Searching for Health Information Online (Part 1)
Also recently, a patient remarked that "On the Internet, you're always a few clicks away from certain death." He had searched online for his diagnosis and found a wealth of information, but he quickly realized that much of it was irrelevant, unduly alarming, or just plain wrong.
So I've been thinking a lot lately about health information on the Net. This series of posts will examine various ways that both patients and physicians can find reputable medical information online. To be clear: I'm not a medical librarian or a professional researcher, and this review will not be comprehensive, but it will touch upon some of my favorite methods of finding health information on the Internet.
Take kidney stones as an example. You're a patient, you've just spent most of the day in the emergency department in excruciating pain with your first kidney stone, and you come home and sit in front of your computer looking for more information. Where do you look?
A number of sites offer customized search engines which link to other websites carefully chosen to have reliable medical information. Healthline is one example of these specialized medical search engines and is certainly one of the best. (Full disclosure: I proudly blog here and consult for them.) Typing "kidney stones" in the search box on Healthline, our hypothetical patient receives a list of resources on kidney stones including an article on kidney stones reviewed by a physician, an entry on kidney stones in a medical encyclopedia, as well as information on kidney stones from outside sources including the Mayo Clinic.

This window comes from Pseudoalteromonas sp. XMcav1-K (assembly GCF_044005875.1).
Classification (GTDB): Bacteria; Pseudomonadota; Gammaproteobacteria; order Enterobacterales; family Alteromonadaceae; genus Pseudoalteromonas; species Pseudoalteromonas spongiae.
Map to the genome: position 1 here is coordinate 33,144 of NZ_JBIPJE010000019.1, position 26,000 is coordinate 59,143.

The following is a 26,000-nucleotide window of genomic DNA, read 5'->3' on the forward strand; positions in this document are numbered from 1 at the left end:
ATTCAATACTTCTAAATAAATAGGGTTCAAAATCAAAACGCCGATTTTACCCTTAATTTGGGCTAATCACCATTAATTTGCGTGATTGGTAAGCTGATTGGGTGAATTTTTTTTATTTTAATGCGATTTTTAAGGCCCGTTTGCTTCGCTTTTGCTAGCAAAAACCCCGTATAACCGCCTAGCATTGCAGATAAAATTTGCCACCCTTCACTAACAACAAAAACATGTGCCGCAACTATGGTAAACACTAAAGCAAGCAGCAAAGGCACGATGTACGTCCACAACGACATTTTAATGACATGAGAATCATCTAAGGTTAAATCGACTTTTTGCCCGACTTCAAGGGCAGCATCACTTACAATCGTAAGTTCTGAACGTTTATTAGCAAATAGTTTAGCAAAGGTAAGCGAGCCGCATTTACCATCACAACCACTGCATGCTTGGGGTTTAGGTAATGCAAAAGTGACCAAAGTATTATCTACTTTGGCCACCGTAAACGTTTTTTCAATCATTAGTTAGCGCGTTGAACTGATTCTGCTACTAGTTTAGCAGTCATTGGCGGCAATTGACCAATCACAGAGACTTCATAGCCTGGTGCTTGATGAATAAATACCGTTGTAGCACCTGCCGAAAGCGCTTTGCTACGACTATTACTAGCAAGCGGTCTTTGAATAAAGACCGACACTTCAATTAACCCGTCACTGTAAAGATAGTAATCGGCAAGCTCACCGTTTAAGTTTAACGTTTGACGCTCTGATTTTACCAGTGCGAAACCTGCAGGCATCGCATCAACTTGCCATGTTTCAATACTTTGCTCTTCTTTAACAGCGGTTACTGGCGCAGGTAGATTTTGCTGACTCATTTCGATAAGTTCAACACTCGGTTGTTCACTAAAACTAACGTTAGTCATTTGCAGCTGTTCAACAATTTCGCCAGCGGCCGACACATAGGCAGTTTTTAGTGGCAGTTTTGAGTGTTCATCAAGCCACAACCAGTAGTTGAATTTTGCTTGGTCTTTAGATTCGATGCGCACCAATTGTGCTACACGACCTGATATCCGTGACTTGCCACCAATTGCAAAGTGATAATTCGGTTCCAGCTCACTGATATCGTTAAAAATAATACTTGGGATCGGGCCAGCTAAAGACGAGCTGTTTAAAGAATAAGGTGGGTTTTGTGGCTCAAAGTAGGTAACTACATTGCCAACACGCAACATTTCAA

In addition, glancing at the top of the page reveals "Search Ideas" -- these options include ways of broadening and refining the search, and also include a feature unique to Healthline called "HealthMaps."
A HealthMap, as I mentioned in a previous post on the value of mapping, is a visual representations of the epidemiology, diagnosis, and treatment of disease -- a "disease at a glance." Clicking on any of the components further refines the search to focus on that aspect of the disease. Clicking on "uric acid stones," for example, would automatically direct the patient to further information about that type of kidney stone.
More on searching for health information online in part 2.